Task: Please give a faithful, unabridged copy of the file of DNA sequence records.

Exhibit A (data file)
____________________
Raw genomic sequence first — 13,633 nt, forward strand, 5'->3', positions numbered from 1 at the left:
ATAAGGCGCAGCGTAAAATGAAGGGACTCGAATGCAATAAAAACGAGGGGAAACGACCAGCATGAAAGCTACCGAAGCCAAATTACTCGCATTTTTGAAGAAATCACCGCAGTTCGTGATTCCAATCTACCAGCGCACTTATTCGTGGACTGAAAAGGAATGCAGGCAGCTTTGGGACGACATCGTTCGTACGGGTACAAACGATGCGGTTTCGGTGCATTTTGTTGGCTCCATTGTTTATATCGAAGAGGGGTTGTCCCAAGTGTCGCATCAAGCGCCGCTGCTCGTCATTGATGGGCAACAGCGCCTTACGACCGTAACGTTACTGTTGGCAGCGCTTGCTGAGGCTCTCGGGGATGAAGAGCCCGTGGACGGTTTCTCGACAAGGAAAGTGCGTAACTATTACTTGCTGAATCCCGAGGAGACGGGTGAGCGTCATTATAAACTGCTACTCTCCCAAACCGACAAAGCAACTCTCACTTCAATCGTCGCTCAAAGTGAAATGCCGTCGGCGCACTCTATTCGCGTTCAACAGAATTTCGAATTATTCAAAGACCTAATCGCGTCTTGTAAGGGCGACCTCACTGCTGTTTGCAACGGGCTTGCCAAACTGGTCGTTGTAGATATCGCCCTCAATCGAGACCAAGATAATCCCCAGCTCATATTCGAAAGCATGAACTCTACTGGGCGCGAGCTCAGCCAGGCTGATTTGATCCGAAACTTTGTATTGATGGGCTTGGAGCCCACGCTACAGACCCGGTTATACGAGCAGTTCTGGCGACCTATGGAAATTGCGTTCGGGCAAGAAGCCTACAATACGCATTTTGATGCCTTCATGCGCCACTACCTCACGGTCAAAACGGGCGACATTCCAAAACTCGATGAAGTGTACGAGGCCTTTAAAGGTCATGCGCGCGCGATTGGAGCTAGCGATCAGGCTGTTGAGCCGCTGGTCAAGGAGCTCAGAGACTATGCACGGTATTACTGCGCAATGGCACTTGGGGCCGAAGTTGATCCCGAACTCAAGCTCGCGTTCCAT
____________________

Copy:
Raw genomic sequence first — 13,633 nt, forward strand, 5'->3', positions numbered from 1 at the left:
ATAAGGCGCAGCGTAAAATGAAGGGACTCGAATGCAATAAAAACGAGGGGAAACGACCAGCATGAAAGCTACCGAAGCCAAATTACTCGCATTTTTGAAGAAATCACCGCAGTTCGTGATTCCAATCTACCAGCGCACTTATTCGTGGACTGAAAAGGAATGCAGGCAGCTTTGGGACGACATCGTTCGTACGGGTACAAACGATGCGGTTTCGGTGCATTTTGTTGGCTCCATTGTTTATATCGAAGAGGGGTTGTCCCAAGTGTCGCATCAAGCGCCGCTGCTCGTCATTGATGGGCAACAGCGCCTTACGACCGTAACGTTACTGTTGGCAGCGCTTGCTGAGGCTCTCGGGGATGAAGAGCCCGTGGACGGTTTCTCGACAAGGAAAGTGCGTAACTATTACTTGCTGAATCCCGAGGAGACGGGTGAGCGTCATTATAAACTGCTACTCTCCCAAACCGACAAAGCAACTCTCACTTCAATCGTCGCTCAAAGTGAAATGCCGTCGGCGCACTCTATTCGCGTTCAACAGAATTTCGAATTATTCAAAGACCTAATCGCGTCTTGTAAGGGCGACCTCACTGCTGTTTGCAACGGGCTTGCCAAACTGGTCGTTGTAGATATCGCCCTCAATCGAGACCAAGATAATCCCCAGCTCATATTCGAAAGCATGAACTCTACTGGGCGCGAGCTCAGCCAGGCTGATTTGATCCGAAACTTTGTATTGATGGGCTTGGAGCCCACGCTACAGACCCGGTTATACGAGCAGTTCTGGCGACCTATGGAAATTGCGTTCGGGCAAGAAGCCTACAATACGCATTTTGATGCCTTCATGCGCCACTACCTCACGGTCAAAACGGGCGACATTCCAAAACTCGATGAAGTGTACGAGGCCTTTAAAGGTCATGCGCGCGCGATTGGAGCTAGCGATCAGGCTGTTGAGCCGCTGGTCAAGGAGCTCAGAGACTATGCACGGTATTACTGCGCAATGGCACTTGGGGCCGAAGTTGATCCCGAACTCAAGCTCGCGTTCCAT